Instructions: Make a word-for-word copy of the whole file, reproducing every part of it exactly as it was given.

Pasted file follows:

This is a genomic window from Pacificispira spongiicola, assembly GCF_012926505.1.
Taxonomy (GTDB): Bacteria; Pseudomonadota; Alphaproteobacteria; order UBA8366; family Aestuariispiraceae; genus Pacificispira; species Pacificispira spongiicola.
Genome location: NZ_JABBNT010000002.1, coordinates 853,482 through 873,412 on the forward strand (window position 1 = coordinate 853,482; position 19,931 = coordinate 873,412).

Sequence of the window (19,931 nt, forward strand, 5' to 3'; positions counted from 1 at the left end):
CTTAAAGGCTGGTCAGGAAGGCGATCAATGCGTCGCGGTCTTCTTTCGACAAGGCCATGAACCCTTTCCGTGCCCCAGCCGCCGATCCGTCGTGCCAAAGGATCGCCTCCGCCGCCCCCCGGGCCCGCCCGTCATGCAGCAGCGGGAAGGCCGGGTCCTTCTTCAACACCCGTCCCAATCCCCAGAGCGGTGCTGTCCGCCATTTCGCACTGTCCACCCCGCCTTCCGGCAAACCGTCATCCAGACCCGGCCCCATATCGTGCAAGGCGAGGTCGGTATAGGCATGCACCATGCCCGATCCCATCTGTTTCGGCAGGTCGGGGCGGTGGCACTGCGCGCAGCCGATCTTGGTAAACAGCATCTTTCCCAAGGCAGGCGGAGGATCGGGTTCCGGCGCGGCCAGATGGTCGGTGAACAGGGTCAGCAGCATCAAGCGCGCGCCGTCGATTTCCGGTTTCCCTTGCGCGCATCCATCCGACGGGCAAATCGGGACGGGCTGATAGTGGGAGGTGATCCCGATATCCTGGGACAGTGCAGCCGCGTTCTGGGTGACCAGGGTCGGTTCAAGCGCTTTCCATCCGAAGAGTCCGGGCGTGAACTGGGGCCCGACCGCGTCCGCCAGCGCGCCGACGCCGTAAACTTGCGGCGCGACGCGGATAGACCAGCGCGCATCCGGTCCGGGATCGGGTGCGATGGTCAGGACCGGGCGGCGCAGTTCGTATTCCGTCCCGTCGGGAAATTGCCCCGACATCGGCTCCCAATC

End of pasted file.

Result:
This is a genomic window from Pacificispira spongiicola, assembly GCF_012926505.1.
Taxonomy (GTDB): Bacteria; Pseudomonadota; Alphaproteobacteria; order UBA8366; family Aestuariispiraceae; genus Pacificispira; species Pacificispira spongiicola.
Genome location: NZ_JABBNT010000002.1, coordinates 853,482 through 873,412 on the forward strand (window position 1 = coordinate 853,482; position 19,931 = coordinate 873,412).

Sequence of the window (19,931 nt, forward strand, 5' to 3'; positions counted from 1 at the left end):
CTTAAAGGCTGGTCAGGAAGGCGATCAATGCGTCGCGGTCTTCTTTCGACAAGGCCATGAACCCTTTCCGTGCCCCAGCCGCCGATCCGTCGTGCCAAAGGATCGCCTCCGCCGCCCCCCGGGCCCGCCCGTCATGCAGCAGCGGGAAGGCCGGGTCCTTCTTCAACACCCGTCCCAATCCCCAGAGCGGTGCTGTCCGCCATTTCGCACTGTCCACCCCGCCTTCCGGCAAACCGTCATCCAGACCCGGCCCCATATCGTGCAAGGCGAGGTCGGTATAGGCATGCACCATGCCCGATCCCATCTGTTTCGGCAGGTCGGGGCGGTGGCACTGCGCGCAGCCGATCTTGGTAAACAGCATCTTTCCCAAGGCAGGCGGAGGATCGGGTTCCGGCGCGGCCAGATGGTCGGTGAACAGGGTCAGCAGCATCAAGCGCGCGCCGTCGATTTCCGGTTTCCCTTGCGCGCATCCATCCGACGGGCAAATCGGGACGGGCTGATAGTGGGAGGTGATCCCGATATCCTGGGACAGTGCAGCCGCGTTCTGGGTGACCAGGGTCGGTTCAAGCGCTTTCCATCCGAAGAGTCCGGGCGTGAACTGGGGCCCGACCGCGTCCGCCAGCGCGCCGACGCCGTAAACTTGCGGCGCGACGCGGATAGACCAGCGCGCATCCGGTCCGGGATCGGGTGCGATGGTCAGGACCGGGCGGCGCAGTTCGTATTCCGTCCCGTCGGGAAATTGCCCCGACATCGGCTCCCAATC